from the Acadian peninsula…

By the time you read this, I will have become Acadian – at least for a moment. I’m in Caraquet, New Brunswick, Canada, where the entire Acadian Peninsula has been celebrating their Acadianess for the past two weeks – in earnest. Truth be told, these folks celebrate year round, but the first two weeks in August are special.

A quick drive or even a walk down most streets provides visual evidence of Acadian pride – flags, banners and red, white, blue and yellow yard displays are everywhere. Aug. 15 is the culmination of the celebration with the Tintamarre at 17:55 (5:55 p.m.). No doubt, some of you understand, but for those like myself who may be less familiar, here’s the background.

Aug. 15 is the Feast of Assumption, the day that recognizes the Virgin Mary’s passage into heaven. The Virgin Mary is the patron saint of the Acadians. The height of the celebration occurs at 5:55 p.m. to coincide with the year the Acadians were deported – 1755. So, to make sure the world knows Acadians still exist, on Aug. 15 at 5:55 p.m., everyone in the region makes as much noise as possible.

My primary guide for my trip to the Acadian Peninsula is a man named Percy Mallet. Percy loves being Acadian. He loves living on the Acadian Peninsula. He loves speaking French. He loves life in general – and it shows. Percy gets so excited telling others about the Tintamarre he practically bursts with joy.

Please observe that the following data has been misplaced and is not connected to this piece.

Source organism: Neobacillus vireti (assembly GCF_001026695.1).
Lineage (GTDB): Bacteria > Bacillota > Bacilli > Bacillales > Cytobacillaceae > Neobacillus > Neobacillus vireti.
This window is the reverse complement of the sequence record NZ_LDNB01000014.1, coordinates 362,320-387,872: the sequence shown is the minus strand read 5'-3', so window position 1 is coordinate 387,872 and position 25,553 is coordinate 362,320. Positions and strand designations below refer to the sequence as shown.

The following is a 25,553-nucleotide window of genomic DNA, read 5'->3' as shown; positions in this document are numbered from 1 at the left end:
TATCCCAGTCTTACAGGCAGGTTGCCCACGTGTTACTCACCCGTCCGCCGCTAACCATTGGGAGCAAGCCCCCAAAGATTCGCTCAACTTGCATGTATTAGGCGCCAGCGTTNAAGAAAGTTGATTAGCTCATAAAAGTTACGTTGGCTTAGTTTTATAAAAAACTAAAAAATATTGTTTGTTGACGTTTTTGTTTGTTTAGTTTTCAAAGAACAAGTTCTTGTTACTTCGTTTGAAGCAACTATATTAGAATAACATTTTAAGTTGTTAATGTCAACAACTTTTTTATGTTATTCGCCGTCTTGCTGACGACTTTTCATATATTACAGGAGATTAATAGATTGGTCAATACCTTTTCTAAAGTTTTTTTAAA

“And in that moment, with people banging on pots and ringing bells and blowing horns and making noise any way they can – in that moment, you can be Acadian too,” he says with a smile that’s hard to resist.

Percy is proud of his home, his culture, his people, his music and his food – sound familiar? In fact, I’ve noticed many similarities between Acadians in New Brunswick and their Louisiana cousins. For one thing, you can drive down the road and pass Landry’s Auto Repair – just beside Michot’s. The names are much the same. But that’s not where the similarities end.

The relationship to water plays a common bond between the two cultures, as well. Once deported, the Acadians left one land dotted with marshes and came to another. Mosquitoes, although not as plentiful here, are menaces in both places. Boats are as much a part of life here, maybe even more, than in Acadiana.

Families here have camps near the water – and call them that. Beyond the coast, when the Acadians arrived in this land in 1604, and for long afterwards, the Micmac natives helped them adjust and learn to live with local resources.

Though my name is still Risher and not Richard, I’ve had the opportunity to embrace my inner Cajun.

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